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Save Europe’s Overarching Security Structure Participating States Should Exercise Utmost Political Responsibility to Resolve Crisis in the OSCE

July 17, 2020

Joint | Announcements

In the past weeks, a shocking process has unfolded of delegitimizing the work of four top officials of the Organization for Security and Co-operation in Europe (OSCE) by States participating in the organization and thus putting in question the value of the work of the institutions and bodies they have been leading. Details of choices they have made in their work have been blown up out of proportion in relation to the great volume and importance of the work realized. Much-needed reform activity started by Secretary General Thomas Greminger has been thwarted by linking his re-appointment to the re-appointment of the three heads of institutions. This threatens further the continuity and quality of the OSCE’s activities. Participating States’ Ministries of foreign affairs should urgently invest energy and time in this situation at the highest level.


Appointments to the positions in question should be based on merits in multilateral diplomacy, on success in previous governance and management roles, and strategic insight in what comprehensive security means in our days, including cooperation with civil society. No such process has been put in place. In fact, the future of any of the four has been linked to bickering over details in the operations of one or more of the other three.


We strongly support the notion of comprehensive security. A cross-dimensional approach linking security issues to civic freedoms and to economic and environmental matters is a unique chance to overcome dividing lines, create trust and invest in human well-being. Building of real trust among our countries is conditional on the availability of freely gathered information and open debate about it. Trust is needed to stop a renewed arms race, resolve existing conflicts and protect sovereignty of states. Free information collection is a requirement for exposing rampant corruption, which crosses borders with the greatest ease and is a threat to us all. The looming of irreversible climate change and new public health challenges oblige us to cooperate internationally.


In all these fields, the OSCE has an important role to play. The stakes are high and only highly qualified persons should lead the organization. An open and transparent (re-)appointment process must be put in place.1 The appointment of one person should not depend on that of one or more others. Steps must be taken to secure the continuity of work of the OSCE Secretariat and the institutions as long as no regularly appointed mandate holders are in place.


Participating States should exercise utmost political responsibility in these challenging times to urgently solve the crisis that is threatening the OSCE. We call on the Ministers of foreign affairs to engage in high-level dialogue immediately to agree on a constructive process of (re-)appointment for the four positions. States should not put their perceived national short term interest above the common long-term interest of more than one billion people all the way from Vancouver to Vladivostok.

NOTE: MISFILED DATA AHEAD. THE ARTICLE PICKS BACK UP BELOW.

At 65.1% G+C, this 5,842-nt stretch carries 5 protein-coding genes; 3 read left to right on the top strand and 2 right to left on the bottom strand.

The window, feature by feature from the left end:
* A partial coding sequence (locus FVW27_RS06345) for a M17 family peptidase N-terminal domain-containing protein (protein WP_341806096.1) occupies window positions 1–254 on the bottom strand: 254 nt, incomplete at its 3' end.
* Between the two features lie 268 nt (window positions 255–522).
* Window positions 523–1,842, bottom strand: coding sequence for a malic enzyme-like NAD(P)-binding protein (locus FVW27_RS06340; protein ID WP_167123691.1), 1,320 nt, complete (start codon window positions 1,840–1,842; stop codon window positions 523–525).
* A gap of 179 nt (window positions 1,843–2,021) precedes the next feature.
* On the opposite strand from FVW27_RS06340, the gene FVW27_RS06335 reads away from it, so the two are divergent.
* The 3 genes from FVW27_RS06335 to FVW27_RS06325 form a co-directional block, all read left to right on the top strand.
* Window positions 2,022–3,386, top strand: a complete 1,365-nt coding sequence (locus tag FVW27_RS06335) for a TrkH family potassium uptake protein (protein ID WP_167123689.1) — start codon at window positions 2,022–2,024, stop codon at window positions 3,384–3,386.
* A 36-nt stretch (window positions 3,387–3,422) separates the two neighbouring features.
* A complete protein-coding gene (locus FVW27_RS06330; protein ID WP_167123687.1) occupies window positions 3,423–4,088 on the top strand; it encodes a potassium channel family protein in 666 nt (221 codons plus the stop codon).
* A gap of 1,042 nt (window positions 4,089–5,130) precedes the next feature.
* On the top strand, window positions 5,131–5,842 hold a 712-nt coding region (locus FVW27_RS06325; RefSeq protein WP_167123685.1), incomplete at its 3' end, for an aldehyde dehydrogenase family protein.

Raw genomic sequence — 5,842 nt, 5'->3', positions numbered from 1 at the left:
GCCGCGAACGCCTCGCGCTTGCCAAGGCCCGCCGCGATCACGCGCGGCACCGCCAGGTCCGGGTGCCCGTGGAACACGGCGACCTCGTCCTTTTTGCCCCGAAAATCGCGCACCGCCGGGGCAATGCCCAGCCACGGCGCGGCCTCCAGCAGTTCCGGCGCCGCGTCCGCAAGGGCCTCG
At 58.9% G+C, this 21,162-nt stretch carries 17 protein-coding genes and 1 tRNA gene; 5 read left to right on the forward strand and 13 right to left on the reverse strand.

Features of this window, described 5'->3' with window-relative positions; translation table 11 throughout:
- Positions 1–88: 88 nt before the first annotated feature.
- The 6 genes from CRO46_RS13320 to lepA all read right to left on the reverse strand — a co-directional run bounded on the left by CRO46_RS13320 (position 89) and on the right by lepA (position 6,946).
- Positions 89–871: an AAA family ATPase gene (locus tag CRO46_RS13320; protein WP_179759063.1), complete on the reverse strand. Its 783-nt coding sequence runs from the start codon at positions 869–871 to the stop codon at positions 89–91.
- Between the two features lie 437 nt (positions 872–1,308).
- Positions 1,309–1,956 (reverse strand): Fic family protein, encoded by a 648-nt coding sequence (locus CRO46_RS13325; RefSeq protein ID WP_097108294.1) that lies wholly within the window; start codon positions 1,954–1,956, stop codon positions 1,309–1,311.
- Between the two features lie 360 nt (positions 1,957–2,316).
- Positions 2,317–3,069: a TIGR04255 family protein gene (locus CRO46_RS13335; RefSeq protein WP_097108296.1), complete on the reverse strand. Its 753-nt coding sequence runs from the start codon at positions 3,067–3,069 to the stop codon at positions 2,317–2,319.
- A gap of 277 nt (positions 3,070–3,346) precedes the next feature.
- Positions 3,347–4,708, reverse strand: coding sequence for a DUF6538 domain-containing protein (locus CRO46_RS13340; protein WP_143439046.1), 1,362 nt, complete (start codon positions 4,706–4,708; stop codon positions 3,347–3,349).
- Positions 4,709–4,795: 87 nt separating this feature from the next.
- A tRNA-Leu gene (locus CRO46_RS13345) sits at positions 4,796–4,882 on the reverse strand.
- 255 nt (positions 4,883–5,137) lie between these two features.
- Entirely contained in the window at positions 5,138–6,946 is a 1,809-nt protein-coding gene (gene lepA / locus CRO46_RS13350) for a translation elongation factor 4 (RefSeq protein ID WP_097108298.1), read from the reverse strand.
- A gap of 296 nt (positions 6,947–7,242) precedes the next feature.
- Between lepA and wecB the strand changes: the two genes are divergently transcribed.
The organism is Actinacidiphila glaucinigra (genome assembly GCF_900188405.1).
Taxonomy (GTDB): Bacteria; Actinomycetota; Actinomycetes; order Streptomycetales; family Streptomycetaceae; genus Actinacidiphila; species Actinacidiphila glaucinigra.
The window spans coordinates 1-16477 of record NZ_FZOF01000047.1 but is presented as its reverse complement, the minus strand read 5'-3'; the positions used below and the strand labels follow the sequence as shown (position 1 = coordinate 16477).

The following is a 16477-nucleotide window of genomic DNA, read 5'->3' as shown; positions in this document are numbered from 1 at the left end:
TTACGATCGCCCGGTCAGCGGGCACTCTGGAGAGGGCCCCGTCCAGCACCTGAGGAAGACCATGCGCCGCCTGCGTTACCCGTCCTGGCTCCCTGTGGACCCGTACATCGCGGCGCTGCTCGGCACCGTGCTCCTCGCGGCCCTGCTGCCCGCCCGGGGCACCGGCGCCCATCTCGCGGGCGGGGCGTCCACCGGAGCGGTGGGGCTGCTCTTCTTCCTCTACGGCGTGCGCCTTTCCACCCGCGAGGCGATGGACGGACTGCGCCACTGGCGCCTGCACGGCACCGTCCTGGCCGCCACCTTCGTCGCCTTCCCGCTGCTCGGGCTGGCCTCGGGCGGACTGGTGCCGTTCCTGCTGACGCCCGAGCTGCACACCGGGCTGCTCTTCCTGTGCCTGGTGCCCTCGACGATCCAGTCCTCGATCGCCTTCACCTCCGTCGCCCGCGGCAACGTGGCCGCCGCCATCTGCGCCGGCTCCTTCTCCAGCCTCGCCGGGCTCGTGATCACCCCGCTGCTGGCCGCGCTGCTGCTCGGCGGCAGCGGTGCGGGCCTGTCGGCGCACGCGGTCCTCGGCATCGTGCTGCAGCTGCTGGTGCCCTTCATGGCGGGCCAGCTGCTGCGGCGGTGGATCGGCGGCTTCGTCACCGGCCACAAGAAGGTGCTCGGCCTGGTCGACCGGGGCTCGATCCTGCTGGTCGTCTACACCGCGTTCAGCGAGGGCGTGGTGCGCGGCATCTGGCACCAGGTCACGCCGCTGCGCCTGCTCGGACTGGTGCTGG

1 The process used for the appointment of the UN Secretary General could be an inspiration,
https://www.securitycouncilreport.org/appointment-of-the-secretary-general/

 


ARTICLE 19 (UK/ international)
Association UMDPL (Ukraine)
Austrian Helsinki Association
Belarus Helsinki Committee
Belarusian Association of Journalists
Bir Duino (Kyrgyzstan)
Bulgarian Helsinki Committee
Center for Civil Liberties (Ukraine)
Centre for the Development of Democracy and Human Rights (Russia)
Centre for Participation and Development (Georgia)
Centre de la Protection Internationale (France)
Citizens' Watch (Russia)
Crude Accountability (USA)
DRA (Germany)
Georgian Centre for Psychosocial and Medical Rehabilitation of Torture Victims
Helsinki Citizens' Assembly – Vanadzor (Armenia)
Helsinki Committee of Armenia
Helsinki Committee for Human Rights in Serbia
Helsinki Foundation for Human Rights (Poland)
Human Rights Center of Azerbaijan
Human Rights Centre (Georgia)
Human Rights Center ZMINA (Ukraine)
Human Rights House Foundation (Norway/ international)
Human Rights Monitoring Institute (Lithuania)
Hungarian Helsinki Committee
IDP Women Association "Consent" (Georgia)
Kazakhstan International Bureau for Human Rights and the Rule of Law
Kharkiv Regional Foundation "Public Alternative" (Ukraine)
Legal Policy Research Centre (Kazakhstan)
Macedonian Helsinki Committee (North Macedonia)
Minority Rights Group Europe (Hungary/ international)
Moscow Helsinki Group (Russia)
Netherlands Helsinki Committee
OMCT (Switzerland/ international)
Promo LEX (Moldova)
Public Verdict (Russia)
Public Association “Dignity”(Kazakhstan)
Social Action Centre (Ukraine)
Sova Center for Information and Analysis (Russia)
Swedish OSCE Network
Swiss Helsinki Committee
Truth Hounds (Georgia/ Ukraine)
Women of the Don (Russia)
Women's International League for Peace and Freedom Germany

 

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